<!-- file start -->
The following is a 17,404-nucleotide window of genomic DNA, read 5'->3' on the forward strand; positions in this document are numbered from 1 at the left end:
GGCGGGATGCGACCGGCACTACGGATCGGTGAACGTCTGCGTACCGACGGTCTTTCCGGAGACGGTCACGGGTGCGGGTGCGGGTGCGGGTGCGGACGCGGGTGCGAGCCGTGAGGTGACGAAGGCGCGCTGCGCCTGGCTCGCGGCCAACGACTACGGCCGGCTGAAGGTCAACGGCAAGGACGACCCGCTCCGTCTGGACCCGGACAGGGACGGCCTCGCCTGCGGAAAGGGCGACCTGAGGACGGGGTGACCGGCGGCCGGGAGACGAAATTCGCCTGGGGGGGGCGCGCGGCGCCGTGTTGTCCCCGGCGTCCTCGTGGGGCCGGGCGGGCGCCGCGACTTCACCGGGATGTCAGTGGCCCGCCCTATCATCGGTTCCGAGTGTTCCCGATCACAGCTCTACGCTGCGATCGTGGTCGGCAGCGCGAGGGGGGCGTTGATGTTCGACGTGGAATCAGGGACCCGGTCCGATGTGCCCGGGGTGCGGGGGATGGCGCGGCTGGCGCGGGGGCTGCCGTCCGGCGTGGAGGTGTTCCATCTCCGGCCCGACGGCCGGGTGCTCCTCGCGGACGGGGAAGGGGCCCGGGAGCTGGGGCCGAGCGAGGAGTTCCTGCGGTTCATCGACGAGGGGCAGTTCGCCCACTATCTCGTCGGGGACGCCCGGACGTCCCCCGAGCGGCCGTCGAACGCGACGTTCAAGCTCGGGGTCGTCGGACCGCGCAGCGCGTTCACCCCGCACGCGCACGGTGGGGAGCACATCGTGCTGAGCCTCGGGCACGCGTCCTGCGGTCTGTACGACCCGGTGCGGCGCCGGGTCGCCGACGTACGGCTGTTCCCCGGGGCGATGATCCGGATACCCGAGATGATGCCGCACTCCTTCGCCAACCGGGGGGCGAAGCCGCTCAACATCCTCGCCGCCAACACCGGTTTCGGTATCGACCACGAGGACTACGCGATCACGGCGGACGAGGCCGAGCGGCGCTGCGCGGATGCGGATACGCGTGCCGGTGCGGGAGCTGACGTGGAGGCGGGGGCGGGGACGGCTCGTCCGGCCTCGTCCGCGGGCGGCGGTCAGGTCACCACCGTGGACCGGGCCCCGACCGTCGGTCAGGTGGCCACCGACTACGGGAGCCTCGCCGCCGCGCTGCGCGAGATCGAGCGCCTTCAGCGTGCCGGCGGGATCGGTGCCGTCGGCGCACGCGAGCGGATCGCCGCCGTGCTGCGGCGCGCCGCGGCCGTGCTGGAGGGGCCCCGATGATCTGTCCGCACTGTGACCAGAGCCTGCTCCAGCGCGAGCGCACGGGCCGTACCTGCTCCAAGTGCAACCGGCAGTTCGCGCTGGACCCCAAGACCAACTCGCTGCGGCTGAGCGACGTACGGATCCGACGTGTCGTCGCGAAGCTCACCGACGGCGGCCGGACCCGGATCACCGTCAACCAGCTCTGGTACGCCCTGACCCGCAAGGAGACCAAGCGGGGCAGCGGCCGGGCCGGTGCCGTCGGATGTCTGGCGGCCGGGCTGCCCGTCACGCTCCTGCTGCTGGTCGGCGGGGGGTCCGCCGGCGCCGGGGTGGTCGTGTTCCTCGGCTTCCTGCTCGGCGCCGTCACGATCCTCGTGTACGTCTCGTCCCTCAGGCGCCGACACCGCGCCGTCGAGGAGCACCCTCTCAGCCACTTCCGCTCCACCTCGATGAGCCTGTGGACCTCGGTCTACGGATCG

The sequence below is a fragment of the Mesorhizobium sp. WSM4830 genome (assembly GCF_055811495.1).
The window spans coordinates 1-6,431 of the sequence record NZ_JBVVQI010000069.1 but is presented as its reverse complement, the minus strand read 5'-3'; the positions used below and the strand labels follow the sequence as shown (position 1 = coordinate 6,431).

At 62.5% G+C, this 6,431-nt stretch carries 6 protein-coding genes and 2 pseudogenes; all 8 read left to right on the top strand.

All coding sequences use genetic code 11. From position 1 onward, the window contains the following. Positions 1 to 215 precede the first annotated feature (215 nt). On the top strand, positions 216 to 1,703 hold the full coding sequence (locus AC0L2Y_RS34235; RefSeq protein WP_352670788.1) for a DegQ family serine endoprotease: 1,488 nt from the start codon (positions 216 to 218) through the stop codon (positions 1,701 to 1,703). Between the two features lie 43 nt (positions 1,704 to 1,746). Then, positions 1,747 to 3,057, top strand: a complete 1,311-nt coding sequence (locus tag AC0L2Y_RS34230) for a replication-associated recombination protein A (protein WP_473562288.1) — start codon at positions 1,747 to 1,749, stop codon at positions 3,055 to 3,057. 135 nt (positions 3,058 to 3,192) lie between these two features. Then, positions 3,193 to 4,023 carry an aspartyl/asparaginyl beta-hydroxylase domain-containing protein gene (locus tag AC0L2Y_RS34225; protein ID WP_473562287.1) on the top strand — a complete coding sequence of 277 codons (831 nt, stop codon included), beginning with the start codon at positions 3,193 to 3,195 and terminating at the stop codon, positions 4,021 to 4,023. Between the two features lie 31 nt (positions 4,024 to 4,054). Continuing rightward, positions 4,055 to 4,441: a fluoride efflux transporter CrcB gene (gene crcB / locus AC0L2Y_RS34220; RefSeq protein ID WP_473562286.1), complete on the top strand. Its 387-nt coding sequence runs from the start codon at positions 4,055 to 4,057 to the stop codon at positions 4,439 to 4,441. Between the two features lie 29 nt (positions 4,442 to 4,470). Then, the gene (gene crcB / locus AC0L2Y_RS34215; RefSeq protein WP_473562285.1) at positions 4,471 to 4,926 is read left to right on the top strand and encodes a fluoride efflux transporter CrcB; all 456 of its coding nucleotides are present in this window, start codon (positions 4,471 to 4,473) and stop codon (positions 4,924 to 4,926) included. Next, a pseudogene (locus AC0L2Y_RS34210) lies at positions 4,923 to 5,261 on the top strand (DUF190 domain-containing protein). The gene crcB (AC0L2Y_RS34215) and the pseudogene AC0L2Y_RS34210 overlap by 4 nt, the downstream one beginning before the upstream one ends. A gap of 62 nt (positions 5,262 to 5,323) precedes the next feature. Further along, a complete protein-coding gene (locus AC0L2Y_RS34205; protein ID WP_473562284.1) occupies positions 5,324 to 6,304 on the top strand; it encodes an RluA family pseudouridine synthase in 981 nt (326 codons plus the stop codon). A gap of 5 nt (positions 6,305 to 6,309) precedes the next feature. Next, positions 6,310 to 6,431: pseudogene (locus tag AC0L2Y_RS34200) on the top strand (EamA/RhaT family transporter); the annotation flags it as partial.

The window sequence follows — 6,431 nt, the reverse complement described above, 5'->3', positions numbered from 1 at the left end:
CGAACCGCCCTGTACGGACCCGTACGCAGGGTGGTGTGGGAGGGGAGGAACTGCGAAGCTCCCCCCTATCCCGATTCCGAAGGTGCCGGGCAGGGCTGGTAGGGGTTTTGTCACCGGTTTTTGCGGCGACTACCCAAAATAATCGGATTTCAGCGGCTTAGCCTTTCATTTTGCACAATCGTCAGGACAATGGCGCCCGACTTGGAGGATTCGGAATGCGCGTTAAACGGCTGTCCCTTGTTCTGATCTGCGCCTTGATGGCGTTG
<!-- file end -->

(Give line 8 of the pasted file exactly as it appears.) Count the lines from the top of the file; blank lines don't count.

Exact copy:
CGAACCGCCCTGTACGGACCCGTACGCAGGGTGGTGTGGGAGGGGAGGAACTGCGAAGCTCCCCCCTATCCCGATTCCGAAGGTGCCGGGCAGGGCTGGTAGGGGTTTTGTCACCGGTTTTTGCGGCGACTACCCAAAATAATCGGATTTCAGCGGCTTAGCCTTTCATTTTGCACAATCGTCAGGACAATGGCGCCCGACTTGGAGGATTCGGAATGCGCGTTAAACGGCTGTCCCTTGTTCTGATCTGCGCCTTGATGGCGTTG